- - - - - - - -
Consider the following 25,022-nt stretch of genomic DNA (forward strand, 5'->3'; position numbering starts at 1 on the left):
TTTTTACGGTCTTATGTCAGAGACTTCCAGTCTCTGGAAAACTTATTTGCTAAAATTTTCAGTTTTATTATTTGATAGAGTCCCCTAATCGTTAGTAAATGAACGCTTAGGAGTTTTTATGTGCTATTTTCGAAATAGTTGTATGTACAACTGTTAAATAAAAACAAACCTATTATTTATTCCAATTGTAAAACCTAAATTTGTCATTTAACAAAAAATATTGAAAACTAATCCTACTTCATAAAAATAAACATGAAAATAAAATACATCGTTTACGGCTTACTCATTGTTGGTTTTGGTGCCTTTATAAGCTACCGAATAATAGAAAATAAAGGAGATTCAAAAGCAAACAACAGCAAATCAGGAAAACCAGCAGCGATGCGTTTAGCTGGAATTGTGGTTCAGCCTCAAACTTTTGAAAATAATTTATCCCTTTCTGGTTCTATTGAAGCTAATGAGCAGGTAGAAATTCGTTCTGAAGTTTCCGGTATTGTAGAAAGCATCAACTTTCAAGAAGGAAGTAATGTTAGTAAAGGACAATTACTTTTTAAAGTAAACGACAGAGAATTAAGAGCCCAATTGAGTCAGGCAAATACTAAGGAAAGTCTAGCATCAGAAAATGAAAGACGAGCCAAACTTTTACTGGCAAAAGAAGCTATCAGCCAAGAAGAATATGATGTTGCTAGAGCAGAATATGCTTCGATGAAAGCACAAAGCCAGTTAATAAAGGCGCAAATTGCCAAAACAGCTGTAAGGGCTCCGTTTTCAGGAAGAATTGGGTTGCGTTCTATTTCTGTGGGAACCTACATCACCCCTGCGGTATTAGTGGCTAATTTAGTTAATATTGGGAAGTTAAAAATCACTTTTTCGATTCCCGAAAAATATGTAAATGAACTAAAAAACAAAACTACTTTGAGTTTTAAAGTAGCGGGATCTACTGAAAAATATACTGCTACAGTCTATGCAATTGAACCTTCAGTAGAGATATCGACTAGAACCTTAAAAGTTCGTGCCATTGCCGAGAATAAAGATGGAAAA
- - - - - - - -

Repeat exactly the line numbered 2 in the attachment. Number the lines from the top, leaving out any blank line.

TTTTTACGGTCTTATGTCAGAGACTTCCAGTCTCTGGAAAACTTATTTGCTAAAATTTTCAGTTTTATTATTTGATAGAGTCCCCTAATCGTTAGTAAATGAACGCTTAGGAGTTTTTATGTGCTATTTTCGAAATAGTTGTATGTACAACTGTTAAATAAAAACAAACCTATTATTTATTCCAATTGTAAAACCTAAATTTGTCATTTAACAAAAAATATTGAAAACTAATCCTACTTCATAAAAATAAACATGAAAATAAAATACATCGTTTACGGCTTACTCATTGTTGGTTTTGGTGCCTTTATAAGCTACCGAATAATAGAAAATAAAGGAGATTCAAAAGCAAACAACAGCAAATCAGGAAAACCAGCAGCGATGCGTTTAGCTGGAATTGTGGTTCAGCCTCAAACTTTTGAAAATAATTTATCCCTTTCTGGTTCTATTGAAGCTAATGAGCAGGTAGAAATTCGTTCTGAAGTTTCCGGTATTGTAGAAAGCATCAACTTTCAAGAAGGAAGTAATGTTAGTAAAGGACAATTACTTTTTAAAGTAAACGACAGAGAATTAAGAGCCCAATTGAGTCAGGCAAATACTAAGGAAAGTCTAGCATCAGAAAATGAAAGACGAGCCAAACTTTTACTGGCAAAAGAAGCTATCAGCCAAGAAGAATATGATGTTGCTAGAGCAGAATATGCTTCGATGAAAGCACAAAGCCAGTTAATAAAGGCGCAAATTGCCAAAACAGCTGTAAGGGCTCCGTTTTCAGGAAGAATTGGGTTGCGTTCTATTTCTGTGGGAACCTACATCACCCCTGCGGTATTAGTGGCTAATTTAGTTAATATTGGGAAGTTAAAAATCACTTTTTCGATTCCCGAAAAATATGTAAATGAACTAAAAAACAAAACTACTTTGAGTTTTAAAGTAGCGGGATCTACTGAAAAATATACTGCTACAGTCTATGCAATTGAACCTTCAGTAGAGATATCGACTAGAACCTTAAAAGTTCGTGCCATTGCCGAGAATAAAGATGGAAAA